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- HNA Development Building, 29 Hixiu Road,
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Hainan Airlines is the leading business enterprise in the air transportation division of the HNA Group. The carrier is one of the largest Chinese airlines behind the "big three". Since 1993, in additional to its main base at Haikou Meilan International Airport, Hainan Airlines has established hubs in Beijing, Xi'an, Taiyuan, Urumqi, Guangzhou, Lanzhou, Dalian and Shenzhen, as well as an extensive network across China, and connecting Asia, Europe, America and Africa. It has opened nearly 500 domestic and international routes flying to more than 90 cities. The carrier operates both scheduled and charter services.
Location of Hainan Airlines main hub (Beijing Capital International Airport)
Hainan Airlines share price
1,062 total articles
Hainan Airlines considering entering Italy, UK and Spainish markets amid economic recovery in Europe
113 total articles
Privately-owned carrier Xiamen Airlines has regained its position as China's fourth largest airline after a drop in capacity in 2H2012 and early 2013 when measured on available domestic and seat capacity and frequency. This places Xiamen as the world's 27th largest airline by seat capacity – larger than perhaps better-known carriers including KLM, Korean Air and Cathay Pacific. While those carriers eclipse Xiamen when weighing available seat kilometres, Xiamen as the 51st largest on ASKs is still larger than Air New Zealand, Finnair or Vueling.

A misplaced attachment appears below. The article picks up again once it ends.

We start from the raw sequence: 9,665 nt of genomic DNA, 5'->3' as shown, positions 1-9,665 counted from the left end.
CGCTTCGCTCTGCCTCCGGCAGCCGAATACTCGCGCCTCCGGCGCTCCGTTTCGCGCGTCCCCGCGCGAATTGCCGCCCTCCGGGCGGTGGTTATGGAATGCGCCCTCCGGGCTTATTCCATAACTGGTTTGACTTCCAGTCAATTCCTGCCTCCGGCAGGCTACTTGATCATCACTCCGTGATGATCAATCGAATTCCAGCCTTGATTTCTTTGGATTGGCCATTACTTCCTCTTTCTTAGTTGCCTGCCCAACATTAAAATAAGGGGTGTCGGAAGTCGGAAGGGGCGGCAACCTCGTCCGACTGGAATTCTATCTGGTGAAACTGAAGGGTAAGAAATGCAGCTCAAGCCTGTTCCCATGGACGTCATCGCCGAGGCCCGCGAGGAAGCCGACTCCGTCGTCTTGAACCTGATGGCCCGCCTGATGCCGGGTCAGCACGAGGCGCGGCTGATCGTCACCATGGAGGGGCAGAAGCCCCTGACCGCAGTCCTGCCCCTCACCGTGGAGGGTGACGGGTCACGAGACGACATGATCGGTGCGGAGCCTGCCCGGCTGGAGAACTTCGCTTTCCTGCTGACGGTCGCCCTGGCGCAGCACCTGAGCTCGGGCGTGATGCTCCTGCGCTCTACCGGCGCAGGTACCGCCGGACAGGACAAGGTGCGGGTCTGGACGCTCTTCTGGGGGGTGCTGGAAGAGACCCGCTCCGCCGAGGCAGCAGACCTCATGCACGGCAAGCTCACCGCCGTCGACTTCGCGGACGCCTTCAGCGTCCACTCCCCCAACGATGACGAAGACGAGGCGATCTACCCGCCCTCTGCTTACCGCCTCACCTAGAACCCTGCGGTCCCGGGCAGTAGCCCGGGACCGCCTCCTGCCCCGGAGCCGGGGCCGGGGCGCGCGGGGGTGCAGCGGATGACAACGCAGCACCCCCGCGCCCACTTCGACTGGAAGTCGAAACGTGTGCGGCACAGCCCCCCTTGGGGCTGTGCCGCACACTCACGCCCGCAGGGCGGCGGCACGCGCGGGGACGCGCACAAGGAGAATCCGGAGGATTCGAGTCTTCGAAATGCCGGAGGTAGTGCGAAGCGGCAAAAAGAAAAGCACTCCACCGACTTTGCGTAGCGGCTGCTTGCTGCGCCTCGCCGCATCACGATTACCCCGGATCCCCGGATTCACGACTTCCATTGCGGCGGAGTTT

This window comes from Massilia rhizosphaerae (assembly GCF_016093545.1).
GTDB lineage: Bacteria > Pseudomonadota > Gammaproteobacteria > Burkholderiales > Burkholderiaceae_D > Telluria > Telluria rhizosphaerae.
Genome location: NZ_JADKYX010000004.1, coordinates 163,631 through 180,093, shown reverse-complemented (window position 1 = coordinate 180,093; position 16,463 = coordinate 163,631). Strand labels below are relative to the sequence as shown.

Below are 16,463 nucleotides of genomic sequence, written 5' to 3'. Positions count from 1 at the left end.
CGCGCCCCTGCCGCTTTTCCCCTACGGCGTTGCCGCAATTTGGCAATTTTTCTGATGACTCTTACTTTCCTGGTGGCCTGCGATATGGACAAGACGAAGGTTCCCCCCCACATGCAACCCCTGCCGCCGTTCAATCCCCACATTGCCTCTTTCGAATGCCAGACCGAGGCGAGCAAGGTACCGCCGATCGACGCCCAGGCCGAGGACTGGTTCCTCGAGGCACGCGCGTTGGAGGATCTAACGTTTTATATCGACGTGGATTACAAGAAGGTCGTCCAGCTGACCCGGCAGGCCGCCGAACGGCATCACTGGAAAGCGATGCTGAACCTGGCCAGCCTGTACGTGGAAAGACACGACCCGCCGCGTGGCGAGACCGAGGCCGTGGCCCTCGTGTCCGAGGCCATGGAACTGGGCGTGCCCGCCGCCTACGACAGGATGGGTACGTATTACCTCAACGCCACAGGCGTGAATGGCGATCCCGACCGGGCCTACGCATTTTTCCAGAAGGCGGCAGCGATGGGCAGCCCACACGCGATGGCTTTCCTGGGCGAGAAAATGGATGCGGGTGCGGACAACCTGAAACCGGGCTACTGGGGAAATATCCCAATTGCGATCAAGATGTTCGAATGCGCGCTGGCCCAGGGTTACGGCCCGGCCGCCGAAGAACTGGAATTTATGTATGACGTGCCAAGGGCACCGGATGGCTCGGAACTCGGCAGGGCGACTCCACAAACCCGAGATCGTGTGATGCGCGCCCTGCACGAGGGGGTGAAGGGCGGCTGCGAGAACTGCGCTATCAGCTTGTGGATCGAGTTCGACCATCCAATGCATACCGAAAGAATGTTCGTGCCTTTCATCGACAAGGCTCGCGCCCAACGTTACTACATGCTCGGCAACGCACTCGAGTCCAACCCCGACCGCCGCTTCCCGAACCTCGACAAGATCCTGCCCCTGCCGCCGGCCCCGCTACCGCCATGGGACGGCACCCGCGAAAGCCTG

This strong domestic carrier – 94% of seat capacity is within mainland China – will accelerate growth of its small international footprint by adding services around Southeast Asia following its ascension to SkyTeam in late 2012. But the domestic Chinese market remains its focus, and Xiamen will use many of the 15 737-800s it is receiving this year to grow its presence around its namesake home of Xiamen. Despite the name connection, Xiamen Airlines has more capacity outside of Xiamen than it does to or from the city. In 2013 Xiamen Airlines aims to break the 20 million threshold for annual passengers carrier, and also carry over 200,000 tons of cargo and mail.
Hainan Airlines, China’s largest private carrier, is planning to launch three new airlines in the domestic Chinese market, continuing its portfolio strategy. While China’s other big carriers have their own partially or wholly-owned subsidiaries as well, only Air China has shown recent interest in high growth through this approach.
While different brands and management teams mean synergies are diluted, many of these carriers receive equity from their hub’s regional government, which want a local airline of their own.
Hainan differs from competitors in also having an international subsidiary strategy, although this approach is still only vaguely defined. No specific growth is planned for the future, and Hainan’s proposals to launch a domestic carrier in Saudi Arabia and to acquire the Philippines’ Zest Airways have fallen through.
This report reviews the establishment of Urumqi Airlines, Heilongjiang Airlines and Fuzhou Airlines - each working towards a hub strategy.
China is the world’s most populous nation and its second largest passenger aviation market with enormous growth potential in spite of some regulatory brakes. So why is it that some European countries are under-served to China by their home carriers, in particular Spain, but also Italy and the UK? It is not an easy market to serve and yields remain low, but it is a must-do market.
Air China and Lufthansa are the biggest players on Europe-China and this is reflected in the Star Alliance controlling almost half of the seats on these routes and SkyTeam’s Air France and KLM both have strong positions in Amsterdam and Paris respectively. By contrast, British Airways finds itself in the most competitive Europe-China market, the UK and without a Chinese partner.